Memorandum submitted by the Department
of Energy and Climate Change (SG 01)|
UK ONSHORE OIL
& GAS ACTIVITY
1. The onshore oil and gas industry has been operating
in the UK for well over 60 years and production, although currently
only 1.5% of overall UK oil & gas total, nevertheless contributes
usefully to UK security of supply and to the UK economy.
2. Close cooperation between the industry and the
planning authorities has allowed the industry to develop with
minimal environmental impact. Alongside DECC licences and consents,
all exploration and development activities also need to be authorised
by the Health & Safety Executive .
3. Recent years have seen continued interest in
onshore oil and gas activity as the response to the 13th Round
in 2008 proved. That Round saw a good outcome with 97 licences
awarded in total confirming the continuing commercial attractiveness
of onshore oil and gas exploration opportunities in the UK, and
there was renewed interest in coal bed methane.
4. Current estimates suggest that overall onshore
potential proven and probable reserves equate to around 1.5%-2%
of the UK's overall reserves. Government wants to ensure that
operators get the opportunity to explore and develop onshore -
and licensing is the first part of this process.
5. There are currently some 28 UK onshore oil fields
and 10 onshore gas fields in production. Overall UK onshore oil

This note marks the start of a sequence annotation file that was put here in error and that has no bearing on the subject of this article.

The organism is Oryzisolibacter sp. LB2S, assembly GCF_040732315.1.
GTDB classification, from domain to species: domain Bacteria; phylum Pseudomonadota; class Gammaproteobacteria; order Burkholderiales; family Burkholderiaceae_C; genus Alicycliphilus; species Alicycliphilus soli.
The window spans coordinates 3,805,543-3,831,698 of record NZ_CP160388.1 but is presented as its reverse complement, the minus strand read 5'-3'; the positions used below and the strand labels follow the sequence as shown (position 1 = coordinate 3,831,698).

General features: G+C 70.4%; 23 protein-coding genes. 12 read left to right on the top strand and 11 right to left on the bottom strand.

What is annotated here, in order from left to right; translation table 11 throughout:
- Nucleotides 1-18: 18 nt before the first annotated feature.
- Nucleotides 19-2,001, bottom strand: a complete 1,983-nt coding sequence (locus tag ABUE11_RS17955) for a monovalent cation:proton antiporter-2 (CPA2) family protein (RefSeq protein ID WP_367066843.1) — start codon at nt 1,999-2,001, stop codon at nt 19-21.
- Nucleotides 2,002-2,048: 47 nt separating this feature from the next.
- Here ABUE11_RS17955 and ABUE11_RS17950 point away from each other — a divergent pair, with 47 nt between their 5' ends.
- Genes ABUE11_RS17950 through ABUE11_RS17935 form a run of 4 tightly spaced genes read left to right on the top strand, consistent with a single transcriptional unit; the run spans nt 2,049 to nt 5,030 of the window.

production is around 24,000 barrels per day (2009). BP's Wytch
Farm field (Dorset) is the largest onshore oil field in Europe,
and, although production peaked over a decade ago, the field still
produces around 20,000 barrels a day (around 83% of UK onshore
6. In the UK, as elsewhere, gas (and oil) is predominantly
produced from permeable rock formations such as sandstones.
But there have been many attempts over the years to develop other
kinds of petroleum resources. The commercial development of
"unconventional" gas resources has been limited until
the last decade, when new production techniques have enabled a
rapid development of shale gas.
7. Natural gas can also be extracted from coal deposits
by drilling ("coal bed methane" or CBM - also known
as "coal seam gas"). The energy of coal can also be
exploited by gasifying the coal in the ground ("underground
coal gasification" or UCG), though the gas produced is not
"natural gas" (ie, predominantly methane), but a mixture
of combustible gases.
Conventional versus unconventional shale gas,
tight gas and coal bed methane (CBM)
UK POTENTIAL &
8. Although there may be significant resources of
unconventional gas in the UK, this has not so far been demonstrated.
It should not be assumed that the commercial success of shale
gas and CBM in the US will be transferable to the different geological
and other conditions of the UK. We are however encouraging exploration
and appraisal actively for both shale gas and coal bed methane.
The Coal Authority is similarly encouraging exploration and appraisal
for underground coal gasification actively.
9. DECC aims to launch a new (14th) onshore
round this year, and expects a fair amount of interest from the
industry, for both conventional and unconventional prospects.
10. The map below shows the location of CBM wells
drilled, the three approved CBM developments, the Underground
Coal Gasification licences awarded by the Coal Authority, the
current onshore licences and the area under consultation which
may be offered in the 14th licence round.
Map showing onshore licences, coal bed methane
activity, and potential 14th Round licence acreage.
11. The Technology - Shale gas is natural